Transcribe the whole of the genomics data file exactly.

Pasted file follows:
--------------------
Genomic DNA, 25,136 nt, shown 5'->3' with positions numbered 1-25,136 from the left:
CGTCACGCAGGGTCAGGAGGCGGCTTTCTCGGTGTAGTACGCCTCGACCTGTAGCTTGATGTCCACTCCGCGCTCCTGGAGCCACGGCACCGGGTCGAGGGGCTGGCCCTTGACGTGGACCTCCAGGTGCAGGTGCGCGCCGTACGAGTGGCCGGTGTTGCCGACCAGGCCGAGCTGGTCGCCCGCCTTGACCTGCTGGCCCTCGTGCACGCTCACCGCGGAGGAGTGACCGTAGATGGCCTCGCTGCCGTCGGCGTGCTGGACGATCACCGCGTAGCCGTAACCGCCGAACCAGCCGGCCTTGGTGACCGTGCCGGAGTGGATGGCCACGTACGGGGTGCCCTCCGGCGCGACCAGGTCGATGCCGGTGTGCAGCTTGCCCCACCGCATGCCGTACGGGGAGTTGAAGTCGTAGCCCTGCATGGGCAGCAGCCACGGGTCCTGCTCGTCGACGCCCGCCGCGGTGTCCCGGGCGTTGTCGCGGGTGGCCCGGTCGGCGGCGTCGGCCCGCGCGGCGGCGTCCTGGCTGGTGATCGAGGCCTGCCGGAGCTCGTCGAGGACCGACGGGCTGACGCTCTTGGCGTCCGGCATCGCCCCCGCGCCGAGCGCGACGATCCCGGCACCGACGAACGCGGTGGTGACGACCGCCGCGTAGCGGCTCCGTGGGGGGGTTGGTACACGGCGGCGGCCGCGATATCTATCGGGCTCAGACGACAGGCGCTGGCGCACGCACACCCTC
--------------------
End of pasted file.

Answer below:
Genomic DNA, 25,136 nt, shown 5'->3' with positions numbered 1-25,136 from the left:
CGTCACGCAGGGTCAGGAGGCGGCTTTCTCGGTGTAGTACGCCTCGACCTGTAGCTTGATGTCCACTCCGCGCTCCTGGAGCCACGGCACCGGGTCGAGGGGCTGGCCCTTGACGTGGACCTCCAGGTGCAGGTGCGCGCCGTACGAGTGGCCGGTGTTGCCGACCAGGCCGAGCTGGTCGCCCGCCTTGACCTGCTGGCCCTCGTGCACGCTCACCGCGGAGGAGTGACCGTAGATGGCCTCGCTGCCGTCGGCGTGCTGGACGATCACCGCGTAGCCGTAACCGCCGAACCAGCCGGCCTTGGTGACCGTGCCGGAGTGGATGGCCACGTACGGGGTGCCCTCCGGCGCGACCAGGTCGATGCCGGTGTGCAGCTTGCCCCACCGCATGCCGTACGGGGAGTTGAAGTCGTAGCCCTGCATGGGCAGCAGCCACGGGTCCTGCTCGTCGACGCCCGCCGCGGTGTCCCGGGCGTTGTCGCGGGTGGCCCGGTCGGCGGCGTCGGCCCGCGCGGCGGCGTCCTGGCTGGTGATCGAGGCCTGCCGGAGCTCGTCGAGGACCGACGGGCTGACGCTCTTGGCGTCCGGCATCGCCCCCGCGCCGAGCGCGACGATCCCGGCACCGACGAACGCGGTGGTGACGACCGCCGCGTAGCGGCTCCGTGGGGGGGTTGGTACACGGCGGCGGCCGCGATATCTATCGGGCTCAGACGACAGGCGCTGGCGCACGCACACCCTC